I’m spending the spring training for shorter distances, even foregoing the chance to run the Boston Marathon again to do so. I’ve been training hard for this short distance stuff. I raced a 5K on January 1st, but hydrating with champagne and fueling with chocolate-orange challah the night before proved a sub-optimal strategy. The Run for Refugees 5K would be the first real test of the new training approach. Read more >>
Angelica and I both ran races in Philadelphia in November 2019. Since we only saw each other in passing at the expo, we decided to interview each other about our respective races. First up, let’s hear about Angelica’s race!
When did you decide to do the half at Philly?
Philly had been on my radar since summer with the caveat that I wouldn’t sign up until after Chicago because I wanted to see how that race went.
What was your goal(s) going into the race?
Partly I was on a scouting mission to see if I wanted to run the full marathon in Philadelphia in 2020 (verdict: no). I also wanted to run a half marathon somewhere around 1:45 without a pacer. I had run 1:45:45 in June 2018 with a pacer and I ran 1:44:48 in Sept 2019, but randomly ran into a friend on the course mid-race. I wanted to see if I could hit 1:45 on my own. Also, I love the city of Philadelphia, so I wanted to have some fun with friends.
This race took place in March of 2019.
On St. Patrick’s Day, I ran the Hampton Court Half Marathon. High Power Running Mentor #1 talked me into this race several months ago. I was trying to plan my racing schedule a bit more sensibly this time around, with races building to my goal race, Boston. HPRM#1 kept saying that doing a prep race 4-6 weeks out from the marathon was important and it’s true that lots of runners I admire seem to do this. The Hampton Court Palace Half Marathon looked amazing. Hampton Court is a Tudor palace from the days of Henry the 8th. The race has a Henry theme – he appears on the medal and the t-shirt, and you run through the palace grounds. Spectacular!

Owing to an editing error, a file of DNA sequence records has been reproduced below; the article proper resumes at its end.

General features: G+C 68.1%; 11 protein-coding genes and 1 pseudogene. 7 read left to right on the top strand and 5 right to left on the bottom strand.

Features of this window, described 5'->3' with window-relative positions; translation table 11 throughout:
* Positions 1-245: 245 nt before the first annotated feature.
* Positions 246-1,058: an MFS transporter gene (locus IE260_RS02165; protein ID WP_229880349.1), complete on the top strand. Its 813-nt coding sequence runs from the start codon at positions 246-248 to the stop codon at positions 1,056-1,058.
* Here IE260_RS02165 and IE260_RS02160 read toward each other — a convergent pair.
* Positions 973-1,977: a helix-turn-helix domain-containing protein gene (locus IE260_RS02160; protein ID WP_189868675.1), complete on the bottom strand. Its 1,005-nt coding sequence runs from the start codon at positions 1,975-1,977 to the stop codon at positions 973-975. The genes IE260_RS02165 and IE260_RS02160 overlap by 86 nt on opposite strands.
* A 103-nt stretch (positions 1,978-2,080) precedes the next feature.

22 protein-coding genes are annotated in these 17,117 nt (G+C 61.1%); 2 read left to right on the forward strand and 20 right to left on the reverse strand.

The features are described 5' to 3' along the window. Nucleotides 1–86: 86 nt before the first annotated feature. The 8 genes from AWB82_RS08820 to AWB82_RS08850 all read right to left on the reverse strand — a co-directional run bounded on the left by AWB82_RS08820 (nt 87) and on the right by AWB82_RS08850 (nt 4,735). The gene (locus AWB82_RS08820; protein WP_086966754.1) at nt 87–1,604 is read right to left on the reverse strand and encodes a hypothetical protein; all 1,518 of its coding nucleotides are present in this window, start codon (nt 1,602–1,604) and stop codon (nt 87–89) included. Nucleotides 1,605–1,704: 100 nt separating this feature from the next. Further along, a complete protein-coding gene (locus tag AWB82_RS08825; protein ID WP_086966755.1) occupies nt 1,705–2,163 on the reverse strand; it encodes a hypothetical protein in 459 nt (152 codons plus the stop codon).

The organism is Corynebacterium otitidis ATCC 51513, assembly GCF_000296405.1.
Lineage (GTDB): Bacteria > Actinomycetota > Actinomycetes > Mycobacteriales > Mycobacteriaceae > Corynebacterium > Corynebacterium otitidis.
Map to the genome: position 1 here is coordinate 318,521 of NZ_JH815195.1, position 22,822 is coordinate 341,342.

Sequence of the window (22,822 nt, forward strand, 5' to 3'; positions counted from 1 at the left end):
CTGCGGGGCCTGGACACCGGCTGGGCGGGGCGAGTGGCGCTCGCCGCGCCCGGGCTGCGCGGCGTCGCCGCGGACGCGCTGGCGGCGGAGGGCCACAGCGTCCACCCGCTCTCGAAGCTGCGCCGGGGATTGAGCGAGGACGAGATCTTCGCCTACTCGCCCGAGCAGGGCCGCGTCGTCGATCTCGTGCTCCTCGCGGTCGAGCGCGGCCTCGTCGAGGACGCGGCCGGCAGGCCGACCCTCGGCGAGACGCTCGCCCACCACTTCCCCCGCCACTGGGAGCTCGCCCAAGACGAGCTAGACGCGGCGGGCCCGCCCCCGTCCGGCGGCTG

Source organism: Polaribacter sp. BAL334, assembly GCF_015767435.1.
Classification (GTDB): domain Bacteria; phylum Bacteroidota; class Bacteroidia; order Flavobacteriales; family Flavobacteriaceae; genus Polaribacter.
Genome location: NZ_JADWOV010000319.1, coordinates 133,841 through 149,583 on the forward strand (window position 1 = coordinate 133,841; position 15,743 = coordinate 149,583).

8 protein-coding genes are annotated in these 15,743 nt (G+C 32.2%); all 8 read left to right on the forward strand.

The Hampton Court Half was also not at all next to the university where I was staying for work. A friend from the Running for Real Facebook group tipped me off that I would not be able to get from the university to Hampton Court on race morning on time for the start. She also came through with a suggestion of an inexpensive hotel in the vicinity of the palace. I could shift hotels on Saturday and sleep near the race. Brilliant. The Incredible Mervus was on board with my spending two extra days in London, simply because he’s amazing.
The real reason for the trip was a workshop on parties of the mainstream right in Europe so I spent a lot of time doing the typical academic thing: listening to people present their research, giving comments, presenting my own work. It was a very good workshop, if a little stressful. This is a new project for me and new colleagues so I didn’t know what to expect. I also ran 38 miles in London in the days leading up to the race. Read more >>